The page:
is follows: The iron is brought to the
idgeof the circle in the meridian of
Atlanta and let swing across. Appar
3iitly it goes straight across, but grad
jnlly it traverses the circle in the di
rection taken by the sun and opposite
Lottie revolution of the earth. The
pendulum, not being directly ovr the
ixis of the earth, does not move- in
jxactly the same time as the sun, but
falls behind some hours a day. It
is said that if it were at the north pole,
where it would be immediately over
the axis, it would traverse the circle in
exactly twenty-four hours, and at the
the equator it would not traverse it at
all, for gravity would operate to pre
sent. Jeweler's Review
A Man Who Wan Ruined ly Writing a He
ply to l.'nele Toni'e Cabin.
A fellow may get over general de
bility, renew exhausted vitality, and
come out in a very astouishing way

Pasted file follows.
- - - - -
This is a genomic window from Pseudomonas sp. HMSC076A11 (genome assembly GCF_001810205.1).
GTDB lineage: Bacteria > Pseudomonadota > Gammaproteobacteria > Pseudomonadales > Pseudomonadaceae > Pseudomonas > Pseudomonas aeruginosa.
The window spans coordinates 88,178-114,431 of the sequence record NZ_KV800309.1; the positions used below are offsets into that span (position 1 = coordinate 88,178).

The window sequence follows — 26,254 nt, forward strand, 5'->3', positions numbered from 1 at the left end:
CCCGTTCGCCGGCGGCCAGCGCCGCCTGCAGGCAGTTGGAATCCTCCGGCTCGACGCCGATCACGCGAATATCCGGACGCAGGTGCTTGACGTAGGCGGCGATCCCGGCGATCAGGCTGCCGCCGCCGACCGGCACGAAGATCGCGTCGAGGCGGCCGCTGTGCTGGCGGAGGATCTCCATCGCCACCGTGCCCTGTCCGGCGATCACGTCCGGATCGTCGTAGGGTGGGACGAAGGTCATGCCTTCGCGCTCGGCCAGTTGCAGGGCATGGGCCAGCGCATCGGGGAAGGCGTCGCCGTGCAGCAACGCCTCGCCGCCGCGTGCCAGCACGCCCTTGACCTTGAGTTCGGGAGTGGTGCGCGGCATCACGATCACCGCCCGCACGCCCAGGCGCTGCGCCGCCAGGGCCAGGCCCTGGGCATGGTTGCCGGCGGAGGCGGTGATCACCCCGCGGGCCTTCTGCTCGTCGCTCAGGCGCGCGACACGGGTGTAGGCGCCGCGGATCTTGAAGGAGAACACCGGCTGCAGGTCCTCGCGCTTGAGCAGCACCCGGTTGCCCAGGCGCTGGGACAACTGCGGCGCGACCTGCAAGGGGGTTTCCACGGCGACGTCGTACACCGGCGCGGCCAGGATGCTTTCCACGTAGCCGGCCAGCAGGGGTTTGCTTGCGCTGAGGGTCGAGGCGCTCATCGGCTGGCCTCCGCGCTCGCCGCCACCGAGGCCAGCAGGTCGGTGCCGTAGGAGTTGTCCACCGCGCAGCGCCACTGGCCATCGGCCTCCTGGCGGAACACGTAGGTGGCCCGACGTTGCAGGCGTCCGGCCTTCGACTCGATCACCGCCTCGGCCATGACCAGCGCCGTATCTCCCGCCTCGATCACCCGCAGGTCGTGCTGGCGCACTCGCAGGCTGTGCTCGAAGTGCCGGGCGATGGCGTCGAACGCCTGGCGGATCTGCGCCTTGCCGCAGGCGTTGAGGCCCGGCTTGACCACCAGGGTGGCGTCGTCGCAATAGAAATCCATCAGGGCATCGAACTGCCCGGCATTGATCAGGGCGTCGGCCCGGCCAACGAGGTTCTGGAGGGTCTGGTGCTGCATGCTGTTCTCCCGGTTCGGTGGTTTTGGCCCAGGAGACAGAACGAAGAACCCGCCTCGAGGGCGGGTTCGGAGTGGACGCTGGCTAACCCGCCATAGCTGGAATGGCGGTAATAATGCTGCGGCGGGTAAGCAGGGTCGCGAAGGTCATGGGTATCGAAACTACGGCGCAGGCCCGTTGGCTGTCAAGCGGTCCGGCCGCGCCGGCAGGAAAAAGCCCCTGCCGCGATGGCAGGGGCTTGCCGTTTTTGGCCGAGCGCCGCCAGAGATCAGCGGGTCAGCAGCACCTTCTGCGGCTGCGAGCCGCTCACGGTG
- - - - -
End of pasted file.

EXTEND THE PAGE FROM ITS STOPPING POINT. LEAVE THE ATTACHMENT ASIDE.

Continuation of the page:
after a case of small-pox, but if ho has
the literary craze, in nine out of ten
cases his cuse is hopeless. The victim
of this disease will waste enough time
and labor to make him a fortune, if ex
pended in a business-like way, and
have nothing to show for it.
I recall tin instance as I write. Some
years ago 1 met a gray-haireii Profes
sor, who informed me, couliilciitially,
that he was writing "A lleply to Uncle
Tom's Cabin."
"it will vindicate the South," he
said, "and paralyze tho Noiii. The
book will be asonsatiou, sir."
The Professor wrote industriously
He gave up his school and devoted
himself to his book. Finally he finished
"I know it Is good," he said, "be
cause my wife read it and praised it
The poor man spent his savintrs and
had to sell Lis home, but the book
never came out, Disappointed, and al
most heart-broken, the author died,
leaving a helpless family, and no prop
erty excipt his "Reply to Uncle Tom's
Cabin." A'Wtic Constitution.
A l'roa;relv Journnl Whom Motto 1st
"Live and Let Live."
The lust issue of the Arizona Kicker
contains tho following interesting items:
Can't Do Tr. We have been offered
twenty-five dollars in cash and a barrel
of wild plum vinegar to publish the
record of the man who runs tho weekly